Note that with the red dot installed on the Q5 Match, the rear sight is removed.

Note that when a red dot optic is installed on the Q5 Match the rear sight is removed.

Walther has taken a unique direction when it comes to the mechanics of mounting plates for optics to attach to; they have actually incorporated a half dovetail into the slide and plate. As a result, rather than the screws holding the optic down and taking the shearing force of the slide, the screws merrily keep the plate snug in the dovetail.

The Q5 Match’s mounting plate system features a half dovetail cut in the slide that interfaces with those in the plates. This reduces stress on the mounting screws.

The Q5 Match’s mounting plate system features a half dovetail cut in the slide that interfaces with those in the plates. This reduces stress on the mounting screws.

One of the most noticeable differences you’ll encounter when installing an optic on the Q5 Match is that the gun has no rear sights once you swap in the optic plate. I’ve run several handguns with optics and rear sights simultaneously, and I have yet to find a pair of sights that work with an optic installed, due to the height difference between the sight and the optic. Some manufacturers offer an integrated mounting plate that features a tall rear sight. After going to the trouble and expense to install these types of fixes, I’ve never found a setup that will truly co-witnesses like a long gun. My best advice is to rely on either the red dot or your iron sights, because trying to make the handgun work like a carbine is going to end up being a fool’s errand. I am quite sure that people will try to make this out to be some type of failure on the part of Walther, but I see it as an acceptance of the realities that are created by installing an optic.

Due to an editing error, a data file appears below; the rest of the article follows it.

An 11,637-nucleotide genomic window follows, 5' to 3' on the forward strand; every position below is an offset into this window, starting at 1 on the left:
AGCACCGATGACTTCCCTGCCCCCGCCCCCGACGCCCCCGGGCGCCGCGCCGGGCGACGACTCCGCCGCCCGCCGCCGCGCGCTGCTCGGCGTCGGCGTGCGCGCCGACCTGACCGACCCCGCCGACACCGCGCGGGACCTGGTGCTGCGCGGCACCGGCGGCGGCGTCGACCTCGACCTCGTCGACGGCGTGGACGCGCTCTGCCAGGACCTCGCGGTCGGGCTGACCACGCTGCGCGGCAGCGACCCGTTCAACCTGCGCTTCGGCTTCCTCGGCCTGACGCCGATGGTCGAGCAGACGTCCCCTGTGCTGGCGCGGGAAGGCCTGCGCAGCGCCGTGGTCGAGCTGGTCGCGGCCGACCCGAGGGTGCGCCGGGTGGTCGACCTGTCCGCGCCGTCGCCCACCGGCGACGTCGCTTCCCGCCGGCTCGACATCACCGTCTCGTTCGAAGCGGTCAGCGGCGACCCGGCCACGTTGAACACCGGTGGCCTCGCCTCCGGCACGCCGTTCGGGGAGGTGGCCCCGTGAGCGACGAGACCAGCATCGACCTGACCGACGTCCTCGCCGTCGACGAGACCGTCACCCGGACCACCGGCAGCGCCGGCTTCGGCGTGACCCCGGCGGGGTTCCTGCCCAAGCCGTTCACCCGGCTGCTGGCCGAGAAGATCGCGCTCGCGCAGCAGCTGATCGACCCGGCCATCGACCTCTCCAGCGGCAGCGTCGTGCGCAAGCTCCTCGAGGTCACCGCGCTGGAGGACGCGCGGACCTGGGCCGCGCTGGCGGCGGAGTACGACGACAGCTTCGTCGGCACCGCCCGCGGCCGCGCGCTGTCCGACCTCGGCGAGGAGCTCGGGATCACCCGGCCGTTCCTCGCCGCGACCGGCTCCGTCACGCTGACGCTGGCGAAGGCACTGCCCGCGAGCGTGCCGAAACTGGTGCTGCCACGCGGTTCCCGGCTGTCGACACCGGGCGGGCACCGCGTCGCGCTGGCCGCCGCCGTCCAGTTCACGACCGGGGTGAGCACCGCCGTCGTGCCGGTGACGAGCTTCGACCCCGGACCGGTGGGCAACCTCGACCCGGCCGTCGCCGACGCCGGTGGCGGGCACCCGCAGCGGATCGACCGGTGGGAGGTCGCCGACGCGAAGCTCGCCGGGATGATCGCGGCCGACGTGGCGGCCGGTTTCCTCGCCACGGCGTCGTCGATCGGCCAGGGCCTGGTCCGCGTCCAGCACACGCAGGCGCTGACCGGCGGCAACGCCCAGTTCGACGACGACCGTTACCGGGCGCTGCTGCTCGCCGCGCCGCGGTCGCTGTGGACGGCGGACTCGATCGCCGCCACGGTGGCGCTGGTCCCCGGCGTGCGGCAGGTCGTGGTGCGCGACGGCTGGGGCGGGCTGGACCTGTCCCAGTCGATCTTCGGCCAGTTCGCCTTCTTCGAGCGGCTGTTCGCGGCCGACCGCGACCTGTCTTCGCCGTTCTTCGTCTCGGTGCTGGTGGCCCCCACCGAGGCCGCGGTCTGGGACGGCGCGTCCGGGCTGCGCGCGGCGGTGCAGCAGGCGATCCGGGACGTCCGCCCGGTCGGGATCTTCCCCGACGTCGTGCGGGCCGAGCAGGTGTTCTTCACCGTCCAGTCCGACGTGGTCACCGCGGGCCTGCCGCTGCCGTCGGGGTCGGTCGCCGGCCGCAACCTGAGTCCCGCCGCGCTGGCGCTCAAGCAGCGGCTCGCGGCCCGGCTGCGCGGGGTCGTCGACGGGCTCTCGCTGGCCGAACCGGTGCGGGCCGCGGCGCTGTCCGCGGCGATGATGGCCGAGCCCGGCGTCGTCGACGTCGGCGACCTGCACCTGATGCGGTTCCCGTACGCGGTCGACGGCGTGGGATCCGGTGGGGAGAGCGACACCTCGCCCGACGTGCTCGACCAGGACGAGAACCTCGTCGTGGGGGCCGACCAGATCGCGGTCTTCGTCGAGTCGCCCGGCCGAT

More Than Just Fancy Optics: It’s in the Details

The Q5 Match comes standard with three 15-round magazines. Note the included interchangeable backstraps for customizing the grip.

The Q5 Match comes standard with three 15-round magazines. Note the included interchangeable backstraps for customizing the grip.

Before we go any further, I would like to make something clear: The Q5 Match is a lot more than just a 5-inch PPQ with a red dot. Walther really thought this gun through and brought together lots of details that make the Q5 Match special. As I mentioned above, they even included three magazines, which should allow you to carry enough ammunition to shoot almost any stage.